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Major action on surface transportation authorization bills will occur this week in the House and Senate, as the House Transportation & Infrastructure (T&I) Committee and the Senate Banking, Housing, and Urban Affairs Committee are each scheduled to mark-up their respective authorization proposals on Thursday, February 2. While the T&I Committee will lead efforts on the House proposal, other committees will have important roles in crafting financing portions of the bill. The House Ways and Means Committee, as well as the Energy and Commerce, and the Natural Resources Committees will develop separate financing titles for the bill.
Indications are that the House Leadership has worked with those committees to set a mark-up schedule that will allow the multiple measures to be completed in time for floor and subsequent conference committee action before the current authorization extension expires on March 31. The House Natural Resources Committee held its mark-up of energy development provisions earlier today.
The Senate Banking, Housing, and Urban Affairs Committee will mark up the transit title of the Senate bill on Thursday as well. The Environment and Public Work Committee has already marked up the highway title of the bill, and the Senate Finance Committee, which oversees the revenue, financing and trust fund elements of the surface transportation bill, is tentatively scheduled to mark up the financing title next week.
House Transportation & Infrastructure Committee
Information included here is based on a preliminary review of legislative language released this week. APTA continues to review the details of the House T&I bill. One major change from the Safe, Accountable, Flexible, Efficient Transportation Equity Act: A Legacy for Users (SAFETEA-LU) is the elimination of the Mass Transit Account of the Highway Trust Fund and the creation of a new Alternative Transportation Account. Transit programs previously funded under the Mass Transit Account, along with several programs previously funded under the Highway Account, will be funded under the new account, which remains in the Highway Trust Fund. APTA awaits the release of draft language from the House Ways and Means, Natural Resources, and Energy and Commerce Committees, to determine exactly how the House proposal will be funded. APTA believes strongly that motor fuel tax revenues now dedicated to transit investment must remain dedicated to transit programs.
Under the House proposal, authorized funding for transit formula, capital investment and research funding are consistent with Fiscal Year (FY) 2012 levels but still below FY 2011 amounts. The bill includes a number of changes that APTA has recommended, such as: a permanent exemption for transit vehicles from highway axle weight limits; major increases in the Transportation Infrastructure Finance and Innovation Act program; and the replication of the Federal Highway Administration (FHWA) SEP-15 program within Federal Transit Administration (FTA); among other items.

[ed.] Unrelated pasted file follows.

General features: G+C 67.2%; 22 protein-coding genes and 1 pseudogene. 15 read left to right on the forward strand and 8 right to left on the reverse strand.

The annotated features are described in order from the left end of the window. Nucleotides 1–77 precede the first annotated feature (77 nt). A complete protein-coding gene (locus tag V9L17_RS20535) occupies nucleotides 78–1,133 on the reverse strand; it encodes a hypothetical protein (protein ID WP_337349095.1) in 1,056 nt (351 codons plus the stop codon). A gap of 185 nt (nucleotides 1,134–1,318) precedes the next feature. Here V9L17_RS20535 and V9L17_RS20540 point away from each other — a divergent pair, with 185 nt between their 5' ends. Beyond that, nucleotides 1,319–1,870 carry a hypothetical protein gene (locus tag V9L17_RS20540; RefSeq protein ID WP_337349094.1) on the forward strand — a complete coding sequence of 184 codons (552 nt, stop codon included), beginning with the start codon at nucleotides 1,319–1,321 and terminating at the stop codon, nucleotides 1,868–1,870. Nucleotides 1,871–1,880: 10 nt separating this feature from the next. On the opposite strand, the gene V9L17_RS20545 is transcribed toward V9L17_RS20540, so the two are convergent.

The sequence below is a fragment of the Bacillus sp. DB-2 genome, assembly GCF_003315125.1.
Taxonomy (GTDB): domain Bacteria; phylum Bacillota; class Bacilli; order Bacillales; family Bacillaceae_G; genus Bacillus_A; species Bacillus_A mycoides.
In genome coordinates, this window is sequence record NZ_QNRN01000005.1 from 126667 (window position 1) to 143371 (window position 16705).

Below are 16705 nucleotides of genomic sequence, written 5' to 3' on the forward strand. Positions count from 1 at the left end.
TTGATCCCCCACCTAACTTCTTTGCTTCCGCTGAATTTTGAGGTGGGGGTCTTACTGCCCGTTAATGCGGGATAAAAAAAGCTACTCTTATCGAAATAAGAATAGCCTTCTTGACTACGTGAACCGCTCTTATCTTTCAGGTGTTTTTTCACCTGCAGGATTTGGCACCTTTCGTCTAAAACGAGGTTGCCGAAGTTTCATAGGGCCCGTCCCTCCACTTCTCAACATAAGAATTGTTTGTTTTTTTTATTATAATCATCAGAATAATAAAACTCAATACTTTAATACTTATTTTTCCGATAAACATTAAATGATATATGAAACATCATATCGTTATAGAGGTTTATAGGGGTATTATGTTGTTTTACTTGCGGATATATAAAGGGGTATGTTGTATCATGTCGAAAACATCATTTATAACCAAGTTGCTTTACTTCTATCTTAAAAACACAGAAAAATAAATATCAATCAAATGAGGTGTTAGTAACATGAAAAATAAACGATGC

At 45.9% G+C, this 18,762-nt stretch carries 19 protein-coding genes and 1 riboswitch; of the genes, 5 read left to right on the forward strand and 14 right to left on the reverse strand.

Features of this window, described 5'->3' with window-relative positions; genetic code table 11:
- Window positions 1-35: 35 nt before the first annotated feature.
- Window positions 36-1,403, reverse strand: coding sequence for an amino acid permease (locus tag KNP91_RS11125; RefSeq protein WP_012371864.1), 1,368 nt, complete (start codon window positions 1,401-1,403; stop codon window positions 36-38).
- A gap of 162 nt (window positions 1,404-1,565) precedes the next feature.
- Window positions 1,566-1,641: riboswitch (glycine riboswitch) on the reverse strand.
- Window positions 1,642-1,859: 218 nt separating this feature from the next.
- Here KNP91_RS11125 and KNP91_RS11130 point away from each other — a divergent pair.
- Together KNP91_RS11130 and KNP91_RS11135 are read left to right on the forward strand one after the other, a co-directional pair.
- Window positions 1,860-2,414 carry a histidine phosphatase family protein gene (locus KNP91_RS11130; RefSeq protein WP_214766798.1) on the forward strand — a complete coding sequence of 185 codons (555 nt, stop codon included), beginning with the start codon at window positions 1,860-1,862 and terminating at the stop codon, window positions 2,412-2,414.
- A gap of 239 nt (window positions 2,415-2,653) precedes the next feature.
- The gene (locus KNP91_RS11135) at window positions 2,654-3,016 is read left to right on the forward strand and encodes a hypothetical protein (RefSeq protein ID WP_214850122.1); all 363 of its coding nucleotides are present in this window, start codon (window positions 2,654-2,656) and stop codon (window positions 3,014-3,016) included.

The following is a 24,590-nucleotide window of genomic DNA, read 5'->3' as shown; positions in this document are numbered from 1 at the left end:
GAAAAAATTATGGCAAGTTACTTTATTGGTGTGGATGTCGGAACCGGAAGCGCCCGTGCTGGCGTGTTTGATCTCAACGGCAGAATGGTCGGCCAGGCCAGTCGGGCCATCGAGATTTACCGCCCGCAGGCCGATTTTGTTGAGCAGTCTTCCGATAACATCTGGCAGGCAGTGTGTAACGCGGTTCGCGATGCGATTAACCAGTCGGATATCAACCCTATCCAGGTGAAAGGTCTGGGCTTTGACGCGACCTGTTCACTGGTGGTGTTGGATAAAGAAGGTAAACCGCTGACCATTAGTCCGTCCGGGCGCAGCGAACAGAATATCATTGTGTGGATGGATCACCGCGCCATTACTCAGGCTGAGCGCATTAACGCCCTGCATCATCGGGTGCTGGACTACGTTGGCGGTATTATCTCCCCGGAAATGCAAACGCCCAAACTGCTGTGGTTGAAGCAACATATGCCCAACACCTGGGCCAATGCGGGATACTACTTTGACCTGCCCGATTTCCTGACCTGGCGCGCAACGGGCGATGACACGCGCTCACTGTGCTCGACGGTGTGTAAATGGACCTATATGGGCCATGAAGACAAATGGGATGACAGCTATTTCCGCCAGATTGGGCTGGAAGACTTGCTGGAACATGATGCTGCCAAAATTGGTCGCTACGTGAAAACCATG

The House T&I bill provides $10.498 billion, slightly above the full FY 2012 level, for FTA programs during the period of FY 2013 through FY 2016. The bill extends the current authorization for FTA programs in FY 2012 at current appropriations levels. It provides a modest increase in funding to the Urbanized Area Formula program (Sec. 5307) and eliminates the Growing States and High Density (Sec. 5340) formula program, effectively redistributing those funds to core urban and rural formula programs. Consistent with APTA’s legislative recommendations, the House T&I bill combines the Elderly and Disabled (Sec. 5310), New Freedoms (Sec. 5317), and Job Access and Reverse Commute (JARC) (Sec. 5316) programs into a Coordinated Access and Mobility Program, increasing the authorization for the combined programs by over $100 million.
The House bill also provides a significant increase in funding for rural programs. The House bill does not make significant changes to the fixed guideway modernization program, and it increases annual funding slightly above the FY 2012 level. The bill alters significantly the Bus and Bus Facilities program, converting it to a formula program based on bus factors under the urban formula and limiting grants under the program to "providers of public transportation in urbanized areas that operate fixed route bus services and that do not operate heavy rail, commuter rail, or light rail services." The House bill also repeals the Clean Fuels Formula program, along with the Alternative Transportation in Parks program. The House T&I Committee has sought to consolidate and streamline programs throughout the bill. No authority is provided to the FTA for a Federal Public Transit Safety program, although the committee bill does enhance the existing State Safety Oversight (SSO) structure. Finally, Capital Investment Grants (New Starts/Small Starts), FTA Administration, and Transit Research are funded through the General Fund (as under current law) at FY 2012 levels. Provisions are included within the Capital Investment Grants section aimed at expediting project delivery, and the bill renews the statutory federal share of 80 percent for new capital investment grants.